By default your Facebook wall displays "stories," including comments you've made on others' photos. However, your friends will see a comment if they can also see the photo. For example, if you comment on a friend's photo, only mutual friends will see the comment on your wall, but if you comment on a photo on a public page or a friend's profile that is open to the public, everyone will see the comment on your wall. Stories your friends can see on your wall may also appear in their news feeds.
When you comment on a friend's photo, anyone who can see your friend's photo can also see your comment, even if they're not your friends. If your friend's photos are publicly visible, anyone can see your comment. In addition, friends of anyone tagged in a photo can see the photo and comments.
Only the Facebook user who posted a photo can change its visibility. To change the visibility of a photo and its comments, go to your profile and click "Photos"; then navigate to the photo you want to edit. Under the photo, look for "Share With" and choose the option you prefer. If you choose "Custom," you will see a "Custom Privacy" dialog box where you can limit the photo's visibility to specific friends.
Ans: The GIF button is located on the right side of the comment box. On mobile, it's next to the emoji button; on desktop, it's between the photo attachment and sticker buttons. Check out this guide to learn the exact steps on how to post a GIF to Facebook posts, business pages, profile pictures and comments, with step-by-step pictures.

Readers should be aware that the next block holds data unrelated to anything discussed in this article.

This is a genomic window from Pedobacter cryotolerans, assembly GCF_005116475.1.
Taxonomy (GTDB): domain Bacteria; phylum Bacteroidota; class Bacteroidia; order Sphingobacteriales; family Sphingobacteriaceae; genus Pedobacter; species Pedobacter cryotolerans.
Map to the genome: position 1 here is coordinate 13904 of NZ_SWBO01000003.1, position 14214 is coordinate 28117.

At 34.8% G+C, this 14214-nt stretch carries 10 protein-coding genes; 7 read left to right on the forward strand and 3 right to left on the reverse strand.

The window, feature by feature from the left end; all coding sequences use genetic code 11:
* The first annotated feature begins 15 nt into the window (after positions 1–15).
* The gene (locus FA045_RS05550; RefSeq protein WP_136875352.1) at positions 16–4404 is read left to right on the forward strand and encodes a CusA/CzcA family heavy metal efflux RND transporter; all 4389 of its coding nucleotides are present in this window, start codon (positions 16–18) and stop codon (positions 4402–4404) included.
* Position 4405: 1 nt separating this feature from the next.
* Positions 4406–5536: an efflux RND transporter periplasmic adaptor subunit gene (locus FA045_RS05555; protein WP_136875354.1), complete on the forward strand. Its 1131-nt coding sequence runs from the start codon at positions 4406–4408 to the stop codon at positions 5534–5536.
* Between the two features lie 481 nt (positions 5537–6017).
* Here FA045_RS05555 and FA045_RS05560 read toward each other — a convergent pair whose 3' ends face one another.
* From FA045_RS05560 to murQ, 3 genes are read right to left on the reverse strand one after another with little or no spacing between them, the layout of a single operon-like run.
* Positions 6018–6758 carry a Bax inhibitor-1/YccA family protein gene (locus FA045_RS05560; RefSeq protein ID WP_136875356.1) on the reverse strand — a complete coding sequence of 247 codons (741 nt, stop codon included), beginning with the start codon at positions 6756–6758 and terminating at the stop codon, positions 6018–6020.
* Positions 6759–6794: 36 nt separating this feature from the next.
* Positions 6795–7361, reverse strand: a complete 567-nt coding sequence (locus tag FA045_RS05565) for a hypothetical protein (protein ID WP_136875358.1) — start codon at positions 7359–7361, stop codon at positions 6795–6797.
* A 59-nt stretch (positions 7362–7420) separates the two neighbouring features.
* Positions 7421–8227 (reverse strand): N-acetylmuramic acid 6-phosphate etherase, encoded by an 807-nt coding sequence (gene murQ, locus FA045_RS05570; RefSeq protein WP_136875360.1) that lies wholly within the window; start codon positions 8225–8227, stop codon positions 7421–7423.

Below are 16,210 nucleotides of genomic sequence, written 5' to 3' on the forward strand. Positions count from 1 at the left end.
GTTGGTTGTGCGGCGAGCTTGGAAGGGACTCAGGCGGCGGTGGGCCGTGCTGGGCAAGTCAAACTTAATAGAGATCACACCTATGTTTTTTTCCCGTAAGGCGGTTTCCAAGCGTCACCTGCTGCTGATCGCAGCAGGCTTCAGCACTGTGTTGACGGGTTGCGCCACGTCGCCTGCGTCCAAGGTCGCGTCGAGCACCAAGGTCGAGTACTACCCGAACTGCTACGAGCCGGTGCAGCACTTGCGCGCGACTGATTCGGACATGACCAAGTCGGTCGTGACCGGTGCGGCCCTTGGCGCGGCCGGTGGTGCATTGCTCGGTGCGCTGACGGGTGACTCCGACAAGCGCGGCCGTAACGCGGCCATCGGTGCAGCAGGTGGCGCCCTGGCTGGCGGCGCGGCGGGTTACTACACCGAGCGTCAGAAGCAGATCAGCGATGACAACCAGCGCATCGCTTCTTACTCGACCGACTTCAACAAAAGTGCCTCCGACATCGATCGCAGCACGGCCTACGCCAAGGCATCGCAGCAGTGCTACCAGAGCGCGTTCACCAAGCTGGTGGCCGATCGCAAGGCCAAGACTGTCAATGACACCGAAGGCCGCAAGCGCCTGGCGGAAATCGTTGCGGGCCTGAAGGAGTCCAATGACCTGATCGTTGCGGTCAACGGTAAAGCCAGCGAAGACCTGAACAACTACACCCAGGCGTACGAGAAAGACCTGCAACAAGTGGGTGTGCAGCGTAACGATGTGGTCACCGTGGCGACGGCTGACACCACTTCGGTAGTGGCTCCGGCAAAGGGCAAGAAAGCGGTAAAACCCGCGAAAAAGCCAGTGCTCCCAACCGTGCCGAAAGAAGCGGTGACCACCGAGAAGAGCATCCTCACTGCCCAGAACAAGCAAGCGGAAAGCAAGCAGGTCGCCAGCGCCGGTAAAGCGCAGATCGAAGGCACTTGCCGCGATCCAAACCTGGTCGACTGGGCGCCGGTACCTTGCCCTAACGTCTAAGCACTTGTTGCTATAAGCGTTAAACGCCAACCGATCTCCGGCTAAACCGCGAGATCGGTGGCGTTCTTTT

ACCESS_TOKEN being generated by allowing the "facebook application" to get access to xyz_profile_id. The post done will have default FROM ID as xyz_profile_id showing his/her profile photo along with the comment.
If deactivation has worked, your posts on your own timeline won't be publicly visible, and your friends shouldn't be able to see them either. Your whole profile will have gone. But that doesn't mean comments you've made to others will disappear as well.
Check on Messenger; there could be a technical issue. You can't send a message to someone who has blocked you, and their profile picture will be replaced on any comments they've previously posted on your timeline.
If you've deactivated your Facebook account, all you need to do is log back in. You can change your password if you've forgotten it. Your profile still exists, as does your personal information. Previous messages and comments typically re-appear too.